Federation show's lack of surprise is most surprising

ART REVIEW

May 20, 1993|By John Dorsey | John Dorsey,Art Critic

The Maryland Federation of Art's "Contemporary Art o Canvas" show comes as something of a surprise. It's full of recently completed art by artists working now, but it looks like it comes from a different age.

The federation runs the Gallery on the Circle in Annapolis, but the work it shows is not restricted to that of local artists. It sponsors a number of shows that are open to national submissions; the current one includes works by artists as far-flung as Hawaii, California and New York, though most of the show comes from Maryland. The juror was William Christenberry, artist and professor of art at the Corcoran School of Art in Washington.

Since the show was limited to works on canvas, what we have are paintings. But that's not what makes this exhibit look old-fashioned. You will have trouble finding art that deals with currently popular sociopolitical issues here, unless it's Duane Lutsko's paintings of highway construction. But there certainly doesn't appear to be anything judgmental about "Route 50 East," his skillfully rendered painting that's among the most satisfying in the show. It's not about the environment, it's about color and light and composition and space.

The real surprise of the show is that so many of its works are abstract, and gesturally abstract at that, so that the viewer at times has the feeling of being back in the 1950s -- not only before issue art, but before minimalism and pop as well.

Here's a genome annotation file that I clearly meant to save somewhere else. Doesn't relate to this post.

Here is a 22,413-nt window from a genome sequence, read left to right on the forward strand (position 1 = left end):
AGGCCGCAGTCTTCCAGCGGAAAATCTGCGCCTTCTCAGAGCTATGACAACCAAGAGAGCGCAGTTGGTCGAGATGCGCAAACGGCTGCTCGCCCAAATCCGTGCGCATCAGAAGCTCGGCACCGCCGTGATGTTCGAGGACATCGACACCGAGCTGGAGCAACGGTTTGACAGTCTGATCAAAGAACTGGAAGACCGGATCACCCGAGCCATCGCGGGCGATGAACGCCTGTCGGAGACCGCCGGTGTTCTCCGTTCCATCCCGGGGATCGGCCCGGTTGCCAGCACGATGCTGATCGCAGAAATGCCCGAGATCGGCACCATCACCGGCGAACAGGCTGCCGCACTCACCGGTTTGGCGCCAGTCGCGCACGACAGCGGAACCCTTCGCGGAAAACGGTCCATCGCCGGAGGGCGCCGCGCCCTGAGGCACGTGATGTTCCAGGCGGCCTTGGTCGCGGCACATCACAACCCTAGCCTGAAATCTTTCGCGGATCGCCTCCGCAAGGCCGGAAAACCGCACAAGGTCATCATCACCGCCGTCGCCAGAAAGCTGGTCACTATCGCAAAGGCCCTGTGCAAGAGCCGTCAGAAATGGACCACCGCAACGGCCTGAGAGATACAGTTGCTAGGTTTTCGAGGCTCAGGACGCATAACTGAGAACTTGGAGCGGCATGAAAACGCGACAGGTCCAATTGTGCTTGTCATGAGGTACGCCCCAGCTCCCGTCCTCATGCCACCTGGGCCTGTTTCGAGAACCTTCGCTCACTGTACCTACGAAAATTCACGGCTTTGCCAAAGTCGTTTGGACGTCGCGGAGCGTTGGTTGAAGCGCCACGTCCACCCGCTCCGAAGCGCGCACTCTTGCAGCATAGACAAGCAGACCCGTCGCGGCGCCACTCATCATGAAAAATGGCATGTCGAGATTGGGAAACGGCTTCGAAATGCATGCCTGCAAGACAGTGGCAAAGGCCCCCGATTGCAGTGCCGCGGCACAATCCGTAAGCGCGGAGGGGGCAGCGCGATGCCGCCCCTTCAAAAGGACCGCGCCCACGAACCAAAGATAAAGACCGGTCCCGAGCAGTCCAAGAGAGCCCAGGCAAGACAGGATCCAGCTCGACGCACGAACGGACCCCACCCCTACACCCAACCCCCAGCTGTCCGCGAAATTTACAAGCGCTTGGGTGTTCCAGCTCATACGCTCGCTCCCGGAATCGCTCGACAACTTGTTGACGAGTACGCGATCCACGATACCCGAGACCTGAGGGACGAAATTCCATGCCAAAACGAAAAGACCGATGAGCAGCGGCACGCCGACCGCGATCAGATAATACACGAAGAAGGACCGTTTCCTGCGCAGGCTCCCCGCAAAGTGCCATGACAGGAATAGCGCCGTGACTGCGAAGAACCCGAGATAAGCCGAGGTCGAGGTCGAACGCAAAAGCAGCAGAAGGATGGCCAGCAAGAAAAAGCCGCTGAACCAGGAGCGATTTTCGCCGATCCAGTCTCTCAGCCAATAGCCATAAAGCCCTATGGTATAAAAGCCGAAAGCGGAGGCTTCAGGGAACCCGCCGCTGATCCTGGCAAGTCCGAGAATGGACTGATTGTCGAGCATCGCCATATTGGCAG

Such a show could be a refreshing change, but this one didn't work out that way. Too much of the work here is ho-hum -- surely the dedicated product of sincere artists, and undeniably technically competent, but not of unusual interest.

There are, however, exceptions, among which are Lutsko's two canvases. Another is the most atypical work in the show, Ann Chernow's "21-Reverie." It consists of three rows of seven small paintings each of women -- head-and-shoulders shots in oil, so to speak. Beneath the paintings are labels identifying these women as Hollywood starlet types of about 1920s vintage.

On one level this is a parody of Hollywood bios, such as that of Grace X. Bennett "who starred as Martha Washington in 'George Did It' " and who collects antique samovars. On another level it's a statement about the entertainment industry's attitudes toward women and how they shape the country's attitudes, and so it's that rare thing for this show, issue-oriented art.

Among the abstract paintings, Marlene Vine's "Tribal Lesson" is little more than a checkerboard arrangement of rectangles that look like metal plates that have been scratched and rubbed, but it has an authority and an anguish that make it memorable. Louis M. Kaplan's "Tor II Gate, Itsukushima" is notable for its color, its gestural energy and its surface organization, all of which endow it with considerable tension.

Also among the more interesting artists here are Carol Miller Frost, Maggie Venn and Breon Gilleran. The exhibit is in two locations, as noted in the accompanying box.

ART REVIEW

What: MFA art show

Where: Gallery on the Circle, 18 State Circle, and Cardinal Gallery, 801 Chase St., both in Annapolis

When: At the Circle 11 a.m. to 5 p.m. Tuesdays through Fridays, 10 a.m. to 5 p.m. Saturdays, noon to 5 p.m. Sundays; at Cardinal Gallery 9 a.m. to 5 p.m. Mondays through Saturdays. Through June 5

Call: (410) 268-4566

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